After four record setting nights at the Hollywood Bowl, Depeche Mode finally left Los Angeles and headed to Seattle for a show at the Key Arena. Would we see a repeat of the varied setlists we saw in L.A or would we go back to the tried and trusted setlist that's been played at most shows on the tour? Stacy Lynch from Kent, Washington was there and here's her superb review of how the night unfolded. All photos are hers too so don't steal them without asking nicely. Enjoy.
A little about me: I became a fan of Depeche Mode at the age of 12. It was 1984 and I had been bitten by the Depeche Mode bug. By 13 I was devoted with no way to shake the disease. At 15, I got to go to my first DM concert and it was magical. Nearly 30 years later, the live magic is still there.
Now, I’d like to say that I haven’t missed a tour since that day in 1988, but unfortunately that’s not the case. After seeing two shows on the World Violation tour, I did not have a chance to see Depeche Mode live again until 2001 – a show that turned me into that 15 year old girl all over again. 4 years later, another tour, another show. 4 years after that, another. 4 years after that…nothing. Depeche Mode did not come to Seattle. They didn’t play anywhere in the Pacific Northwest. They didn’t come to me and I couldn’t go to them. I was heartbroken. But this is how much they are a part of me. Having to miss them is like missing a piece of myself. It's hard. 8 long years since my last show and I was more than ready for October 21, 2017. Each of the 6 DM shows I’ve been to over the last 29 years (plus 2 additional solo Dave shows) have been special. Show 7 was, well, beyond anything I could have ever imagined.
The show: We had row 16 floor seats on Fletch’s side of the stage. We were just 6 rows from the end of the catwalk. Realizing this, I knew I’d be in for some special Dave moments. I was afraid, as a not too tall of a person, that I would have a hard time seeing the stage, but I knew I’d be able to see the catwalk. Fortunately, there were like-sized people in front of me, so the stage was in pretty perfect view too!
After an epic 4 shows at the Hollywood Bowl with incredible twists & turns in the set list, I figured they would probably return to the original set list in Seattle. I was right. And because of this, I am not going to song by song, but rather emotion by emotion.
Just walking to our seats started to get me emotional. I had so many years of anticipation built up. I was about to burst. Once the lights went down and The Beatles Revolution intro music began, I couldn’t contain myself any longer. I was jumping. I was screaming. I was ready. Oh, was I ready.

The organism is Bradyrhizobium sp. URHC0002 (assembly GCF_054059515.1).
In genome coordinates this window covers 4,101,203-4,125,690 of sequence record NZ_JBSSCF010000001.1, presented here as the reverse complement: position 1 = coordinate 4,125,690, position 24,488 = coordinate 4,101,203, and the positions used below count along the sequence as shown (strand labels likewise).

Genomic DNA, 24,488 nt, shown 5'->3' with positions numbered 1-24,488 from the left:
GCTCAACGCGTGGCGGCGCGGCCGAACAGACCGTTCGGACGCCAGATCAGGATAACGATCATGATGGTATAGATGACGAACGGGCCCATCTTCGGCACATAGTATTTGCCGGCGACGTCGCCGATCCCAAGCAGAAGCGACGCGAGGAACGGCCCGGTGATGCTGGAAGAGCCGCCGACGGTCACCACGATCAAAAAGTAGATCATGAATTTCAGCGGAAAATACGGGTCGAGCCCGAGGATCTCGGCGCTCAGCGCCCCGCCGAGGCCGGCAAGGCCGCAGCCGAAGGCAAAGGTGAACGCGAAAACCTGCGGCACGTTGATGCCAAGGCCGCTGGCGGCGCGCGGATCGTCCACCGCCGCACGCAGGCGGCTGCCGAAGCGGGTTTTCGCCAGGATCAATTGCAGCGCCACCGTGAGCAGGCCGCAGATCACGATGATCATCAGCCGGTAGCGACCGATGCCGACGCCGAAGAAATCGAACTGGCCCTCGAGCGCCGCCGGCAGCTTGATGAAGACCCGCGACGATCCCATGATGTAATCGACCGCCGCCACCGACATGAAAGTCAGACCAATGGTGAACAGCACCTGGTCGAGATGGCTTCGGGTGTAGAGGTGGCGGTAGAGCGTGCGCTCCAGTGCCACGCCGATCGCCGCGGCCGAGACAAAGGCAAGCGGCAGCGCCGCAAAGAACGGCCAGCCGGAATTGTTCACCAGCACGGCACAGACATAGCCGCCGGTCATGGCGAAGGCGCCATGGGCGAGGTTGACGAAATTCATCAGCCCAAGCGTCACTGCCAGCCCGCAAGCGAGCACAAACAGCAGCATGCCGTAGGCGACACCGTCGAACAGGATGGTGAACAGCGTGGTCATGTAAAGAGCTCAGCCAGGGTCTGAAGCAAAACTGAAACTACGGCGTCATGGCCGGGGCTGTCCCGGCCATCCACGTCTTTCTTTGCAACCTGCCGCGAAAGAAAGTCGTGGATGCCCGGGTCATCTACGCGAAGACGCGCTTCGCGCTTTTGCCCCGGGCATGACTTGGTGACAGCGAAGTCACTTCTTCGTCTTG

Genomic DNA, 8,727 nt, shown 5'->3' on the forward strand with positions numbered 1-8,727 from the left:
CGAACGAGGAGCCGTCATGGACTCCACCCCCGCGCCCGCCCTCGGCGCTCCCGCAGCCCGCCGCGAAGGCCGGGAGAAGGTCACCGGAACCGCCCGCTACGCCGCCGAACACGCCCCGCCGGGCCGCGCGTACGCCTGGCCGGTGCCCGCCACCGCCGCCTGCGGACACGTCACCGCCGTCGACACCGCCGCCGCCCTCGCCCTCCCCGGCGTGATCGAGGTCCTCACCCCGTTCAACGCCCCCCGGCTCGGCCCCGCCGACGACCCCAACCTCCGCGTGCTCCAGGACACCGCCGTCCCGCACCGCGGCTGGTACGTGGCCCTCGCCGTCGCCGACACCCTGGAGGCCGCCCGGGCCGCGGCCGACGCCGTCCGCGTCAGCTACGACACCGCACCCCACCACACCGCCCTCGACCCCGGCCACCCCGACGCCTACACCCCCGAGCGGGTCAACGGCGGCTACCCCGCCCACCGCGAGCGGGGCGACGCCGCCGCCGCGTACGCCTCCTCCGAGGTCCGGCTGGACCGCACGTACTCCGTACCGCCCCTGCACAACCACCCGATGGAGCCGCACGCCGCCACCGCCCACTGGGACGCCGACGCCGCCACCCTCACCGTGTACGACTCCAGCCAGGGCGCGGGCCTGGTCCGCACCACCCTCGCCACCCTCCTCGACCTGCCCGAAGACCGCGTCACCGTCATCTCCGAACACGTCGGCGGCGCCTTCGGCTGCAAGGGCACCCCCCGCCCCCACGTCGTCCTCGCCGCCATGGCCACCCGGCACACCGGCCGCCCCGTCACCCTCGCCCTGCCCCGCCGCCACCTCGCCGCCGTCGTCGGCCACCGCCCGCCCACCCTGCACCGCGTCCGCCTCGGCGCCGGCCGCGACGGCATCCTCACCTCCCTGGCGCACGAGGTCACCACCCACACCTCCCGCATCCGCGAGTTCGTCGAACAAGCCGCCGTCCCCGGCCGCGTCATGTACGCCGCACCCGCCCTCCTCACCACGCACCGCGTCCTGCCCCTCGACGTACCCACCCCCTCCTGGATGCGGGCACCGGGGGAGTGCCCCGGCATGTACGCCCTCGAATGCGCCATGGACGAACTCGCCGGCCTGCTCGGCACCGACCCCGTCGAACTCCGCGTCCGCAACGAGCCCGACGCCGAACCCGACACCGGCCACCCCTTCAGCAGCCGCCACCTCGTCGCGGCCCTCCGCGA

The band came out, Going Backwards began, and the tears started to flow. I couldn’t help it. And I couldn’t stop it. I spent the majority of the song wiping tears from my eyes. It’s a reaction you only understand if you have that special attachment to a band. And I know my fellow devotees understand.
By the time So Much Love began, I was just in excitement mode. Pure, unadulterated joy mode. I sang and danced and screamed and squealed song after song. And I wasn’t alone. Seattle and the Pacific Northwest, in it’s very nature, is a pretty laid back area. People don’t get too hyped. Even if they are having the time of their life, there is a general sense of calm amongst us. Not this night. This night was different. This crowd was ON. The band was ON.
Song by song Dave was into it. He was smiling. He was wooing. He was dancing. He was pointing. His grabbing hands were grabbing all they can. Martin was just as lively. And Fletch was his enjoyably happy hand waving and clapping self. It was so fun to watch. Just as we fed off of their energy, they fed off of ours. The sing-a-longs during Everything Counts, Enjoy The Silence, Never Let Me Down Again, Home, Somebody, Walking In My Shows, Stripped, Barrel Of A Gun, and so on were awesome. I was proud of our crowd.
Cover Me. I was looking forward to this one. It was everything I had hoped it to be and more. It’s the only song I recorded. It was beautiful. It was emotional. It set me up for the next round of tears – Home.
This one always makes me tear up when I hear it live. This time it was a bit more special. Not only did I sing along for myself, but I sang along for my friend and fellow devotee Missy VanSlyke, who passed away in February. I cried. And at the end, I yelled out “this is for you Missy!”
Stripped. Good Gahan. Do I even need to say anything about the power of this song?
I put my all into this show. So much so that by the end of Enjoy The Silence, I felt like I was going to pass out. I was over heated and under hydrated. My body felt like it was going to give out. I was able to drink a bit of water and I held on through NLMDA and the first song of the encore, Somebody. By Walking In My Shoes, I had to sit down. I could barely stand in my own shoes, let alone walk in theirs. After fanning myself and drinking a little more water, I was back up for "Heroes." I had to be up for "Heroes". This is my favorite Bowie song, and to hear one David pay such a beautiful tribute to another David filled my soul.
After the final two songs, I Feel You and Personal Jesus, the band said their goodbyes, took their bows, and left the stage, but the energy in the arena remained. For me the energy remained for the entire hour and a half drive home in the rain and wind. And it remained at 3am, when I was still awake, trying to get to sleep. I’m pretty sure it will remain with me for a very long time. Perhaps another 4 years.